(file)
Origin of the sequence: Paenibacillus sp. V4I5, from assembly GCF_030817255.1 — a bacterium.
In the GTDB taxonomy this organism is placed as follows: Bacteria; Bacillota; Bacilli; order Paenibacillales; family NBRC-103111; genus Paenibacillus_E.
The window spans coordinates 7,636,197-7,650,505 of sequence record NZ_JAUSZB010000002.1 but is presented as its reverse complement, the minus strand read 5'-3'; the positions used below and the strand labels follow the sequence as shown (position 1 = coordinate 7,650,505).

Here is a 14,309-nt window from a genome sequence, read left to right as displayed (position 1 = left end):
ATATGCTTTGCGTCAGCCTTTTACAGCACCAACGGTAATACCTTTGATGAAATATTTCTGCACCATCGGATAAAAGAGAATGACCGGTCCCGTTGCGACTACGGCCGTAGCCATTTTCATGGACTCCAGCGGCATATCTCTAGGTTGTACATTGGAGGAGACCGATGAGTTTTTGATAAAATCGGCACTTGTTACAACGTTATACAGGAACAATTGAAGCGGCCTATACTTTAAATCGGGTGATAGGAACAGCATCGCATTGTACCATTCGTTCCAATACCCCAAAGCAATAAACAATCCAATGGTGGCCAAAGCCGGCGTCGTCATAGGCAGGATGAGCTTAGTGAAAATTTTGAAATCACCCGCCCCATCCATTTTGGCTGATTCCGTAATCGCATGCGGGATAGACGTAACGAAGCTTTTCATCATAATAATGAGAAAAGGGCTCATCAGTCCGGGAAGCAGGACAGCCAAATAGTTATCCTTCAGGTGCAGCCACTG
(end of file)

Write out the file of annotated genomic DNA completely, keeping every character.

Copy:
Origin of the sequence: Paenibacillus sp. V4I5, from assembly GCF_030817255.1 — a bacterium.
In the GTDB taxonomy this organism is placed as follows: Bacteria; Bacillota; Bacilli; order Paenibacillales; family NBRC-103111; genus Paenibacillus_E.
The window spans coordinates 7,636,197-7,650,505 of sequence record NZ_JAUSZB010000002.1 but is presented as its reverse complement, the minus strand read 5'-3'; the positions used below and the strand labels follow the sequence as shown (position 1 = coordinate 7,650,505).

Here is a 14,309-nt window from a genome sequence, read left to right as displayed (position 1 = left end):
ATATGCTTTGCGTCAGCCTTTTACAGCACCAACGGTAATACCTTTGATGAAATATTTCTGCACCATCGGATAAAAGAGAATGACCGGTCCCGTTGCGACTACGGCCGTAGCCATTTTCATGGACTCCAGCGGCATATCTCTAGGTTGTACATTGGAGGAGACCGATGAGTTTTTGATAAAATCGGCACTTGTTACAACGTTATACAGGAACAATTGAAGCGGCCTATACTTTAAATCGGGTGATAGGAACAGCATCGCATTGTACCATTCGTTCCAATACCCCAAAGCAATAAACAATCCAATGGTGGCCAAAGCCGGCGTCGTCATAGGCAGGATGAGCTTAGTGAAAATTTTGAAATCACCCGCCCCATCCATTTTGGCTGATTCCGTAATCGCATGCGGGATAGACGTAACGAAGCTTTTCATCATAATAATGAGAAAAGGGCTCATCAGTCCGGGAAGCAGGACAGCCAAATAGTTATCCTTCAGGTGCAGCCACTG